Film and Photography Society provides experience, community for aspiring creators
Members of UCLA’s Film and Photography Society prepare to shoot a scene for the short film “St. Michael’s Honour Council,” written and directed by student Ian Cardamone. The campus organization strives to provide firsthand industry experiences to student filmmakers and photographers with multiple in-person productions each quarter. (Courtesy of Hannah Hope)
Sept. 21, 2023 9:18 p.m.
The Film and Photography Society is shining a spotlight on creators of all skill levels alike.
Located in one of the film and media capitals of the world, the Film and Photography Society (FPS) at UCLA aims to provide firsthand industry experiences to filmmakers and photographers regardless of experience level. In addition to providing experiential opportunities for members to enhance their skills, FPS hosts a variety of workshops and speaker panels for members to learn more about film and media from alumni and professionals in the entertainment industry. FPS President Samantha Umbay, a fourth-year film student, said the club enriched their film education by providing them with both a dynamic network of creators and a safe space to grow their filmmaking skills.
“FPS has been really involved in getting people who are really new to the industry into film and photo in-person productions,” Umbay said. “We’ve been really focused on doing productions as close to industry standards as possible but also making sure members have the opportunity to learn and develop.”
Umbay said they joined FPS during their freshman year because they were interested in how the club supplemented what they were learning in their film classes with practical production experiences. Since undergraduate students are not given the opportunity to work on film sets as often as MFA students, the club hopes to provide a range of hands-on experiences for people who might have an interest in pursuing the industry, they said.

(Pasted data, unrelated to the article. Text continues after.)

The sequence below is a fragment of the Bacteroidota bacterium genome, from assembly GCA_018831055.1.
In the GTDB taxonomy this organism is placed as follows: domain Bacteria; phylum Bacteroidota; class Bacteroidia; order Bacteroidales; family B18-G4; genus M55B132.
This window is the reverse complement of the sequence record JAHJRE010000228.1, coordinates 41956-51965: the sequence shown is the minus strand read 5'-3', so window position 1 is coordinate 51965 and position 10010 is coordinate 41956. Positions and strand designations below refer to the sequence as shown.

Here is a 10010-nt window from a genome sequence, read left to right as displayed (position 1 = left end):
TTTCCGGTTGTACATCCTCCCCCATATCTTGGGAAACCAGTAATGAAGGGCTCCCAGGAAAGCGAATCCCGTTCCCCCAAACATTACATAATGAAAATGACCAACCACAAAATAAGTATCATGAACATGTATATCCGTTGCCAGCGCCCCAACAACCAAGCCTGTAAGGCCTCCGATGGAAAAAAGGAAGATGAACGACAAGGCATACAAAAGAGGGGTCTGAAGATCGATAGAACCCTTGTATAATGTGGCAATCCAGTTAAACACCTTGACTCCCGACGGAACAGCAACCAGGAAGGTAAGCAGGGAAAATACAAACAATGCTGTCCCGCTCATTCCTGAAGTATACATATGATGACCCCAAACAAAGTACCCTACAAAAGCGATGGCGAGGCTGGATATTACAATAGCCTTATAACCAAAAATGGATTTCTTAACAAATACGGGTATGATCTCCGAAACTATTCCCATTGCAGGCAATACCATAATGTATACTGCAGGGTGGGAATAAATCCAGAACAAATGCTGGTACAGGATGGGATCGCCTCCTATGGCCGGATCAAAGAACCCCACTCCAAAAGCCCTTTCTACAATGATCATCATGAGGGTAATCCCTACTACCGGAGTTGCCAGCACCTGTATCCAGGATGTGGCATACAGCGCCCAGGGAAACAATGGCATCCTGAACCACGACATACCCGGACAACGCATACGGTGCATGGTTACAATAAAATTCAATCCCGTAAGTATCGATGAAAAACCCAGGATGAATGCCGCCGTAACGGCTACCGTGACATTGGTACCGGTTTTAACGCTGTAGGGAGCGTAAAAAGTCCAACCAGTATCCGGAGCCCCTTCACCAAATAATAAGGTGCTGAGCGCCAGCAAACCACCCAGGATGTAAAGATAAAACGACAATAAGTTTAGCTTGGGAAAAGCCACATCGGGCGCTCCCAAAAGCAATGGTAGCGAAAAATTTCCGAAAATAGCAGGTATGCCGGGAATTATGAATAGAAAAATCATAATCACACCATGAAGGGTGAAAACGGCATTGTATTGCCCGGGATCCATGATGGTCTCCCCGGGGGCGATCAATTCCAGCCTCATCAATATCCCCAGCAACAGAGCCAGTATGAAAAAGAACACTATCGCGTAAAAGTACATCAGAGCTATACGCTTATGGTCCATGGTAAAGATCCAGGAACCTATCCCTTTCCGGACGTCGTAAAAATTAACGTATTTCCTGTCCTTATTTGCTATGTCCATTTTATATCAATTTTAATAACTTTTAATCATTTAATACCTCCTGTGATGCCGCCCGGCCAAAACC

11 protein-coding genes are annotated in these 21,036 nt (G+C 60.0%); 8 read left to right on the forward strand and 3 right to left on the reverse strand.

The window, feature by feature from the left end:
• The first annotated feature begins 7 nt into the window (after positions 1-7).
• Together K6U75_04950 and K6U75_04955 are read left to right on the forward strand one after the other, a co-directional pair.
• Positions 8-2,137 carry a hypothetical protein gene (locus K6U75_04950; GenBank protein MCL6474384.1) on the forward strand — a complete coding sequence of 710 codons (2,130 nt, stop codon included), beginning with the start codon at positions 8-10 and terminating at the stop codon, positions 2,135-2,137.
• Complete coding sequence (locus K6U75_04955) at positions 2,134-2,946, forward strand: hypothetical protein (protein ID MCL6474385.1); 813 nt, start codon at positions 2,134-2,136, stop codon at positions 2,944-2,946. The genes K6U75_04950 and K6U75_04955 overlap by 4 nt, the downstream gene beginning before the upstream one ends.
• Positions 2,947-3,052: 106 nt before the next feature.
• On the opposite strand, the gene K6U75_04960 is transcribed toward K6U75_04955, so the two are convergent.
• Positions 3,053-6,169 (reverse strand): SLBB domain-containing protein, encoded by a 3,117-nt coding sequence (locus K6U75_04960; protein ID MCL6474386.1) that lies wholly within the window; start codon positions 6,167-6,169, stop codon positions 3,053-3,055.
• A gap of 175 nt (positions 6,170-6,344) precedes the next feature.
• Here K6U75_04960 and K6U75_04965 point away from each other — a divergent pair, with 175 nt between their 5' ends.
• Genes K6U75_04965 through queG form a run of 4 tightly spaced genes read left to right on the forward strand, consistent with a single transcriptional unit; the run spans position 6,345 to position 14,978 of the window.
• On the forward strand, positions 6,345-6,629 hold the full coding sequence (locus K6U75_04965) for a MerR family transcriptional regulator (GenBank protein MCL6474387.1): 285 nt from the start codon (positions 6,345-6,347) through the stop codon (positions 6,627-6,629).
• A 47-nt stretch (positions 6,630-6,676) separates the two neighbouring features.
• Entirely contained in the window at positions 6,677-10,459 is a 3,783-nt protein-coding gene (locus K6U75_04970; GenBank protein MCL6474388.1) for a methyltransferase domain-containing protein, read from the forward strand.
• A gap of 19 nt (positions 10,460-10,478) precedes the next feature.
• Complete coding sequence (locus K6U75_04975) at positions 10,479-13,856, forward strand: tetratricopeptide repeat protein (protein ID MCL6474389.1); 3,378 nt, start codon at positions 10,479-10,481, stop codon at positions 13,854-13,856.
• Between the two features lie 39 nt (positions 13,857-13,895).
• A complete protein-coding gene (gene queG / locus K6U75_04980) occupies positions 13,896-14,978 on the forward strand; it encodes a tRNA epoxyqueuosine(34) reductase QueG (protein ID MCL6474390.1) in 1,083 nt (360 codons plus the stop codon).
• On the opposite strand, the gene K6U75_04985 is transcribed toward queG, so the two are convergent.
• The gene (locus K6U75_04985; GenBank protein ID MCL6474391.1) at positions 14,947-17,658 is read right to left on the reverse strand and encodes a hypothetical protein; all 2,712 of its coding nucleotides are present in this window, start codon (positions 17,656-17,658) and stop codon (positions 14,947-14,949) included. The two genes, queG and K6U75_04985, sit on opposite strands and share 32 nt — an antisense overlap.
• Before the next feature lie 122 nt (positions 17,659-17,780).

Every quarter, the club produces three films and two photoshoots so members can learn about the different roles on a professional set, Umbay said, including involvement in production design, writing and cinematography. Through these experiences, FPS helps members develop specific interests in the aspects of the film and media industry they would like to pursue, Umbay said. In particular, Umbay said their role as a producer for an FPS film further inspired them to seek a career in film production.
Typical FPS club meetings consist of a variety of activities, such as planning upcoming shoots, networking with industry experts, conducting creative exercises and discussing updates in the entertainment and media industries. FPS film staff member and fourth-year psychology student Alexandra Manzo said she hopes to continue curating educational workshops to teach members about specific aspects of filmmaking and photography. Whether hearing about professional set experiences or learning about possible career opportunities, Umbay said witnessing the skills and successes of their peers, alumni and industry professionals – such as alumnus and writer Marion Dayre from Marvel’s “Echo” – has provided them with a clearer idea of how to pursue their film career.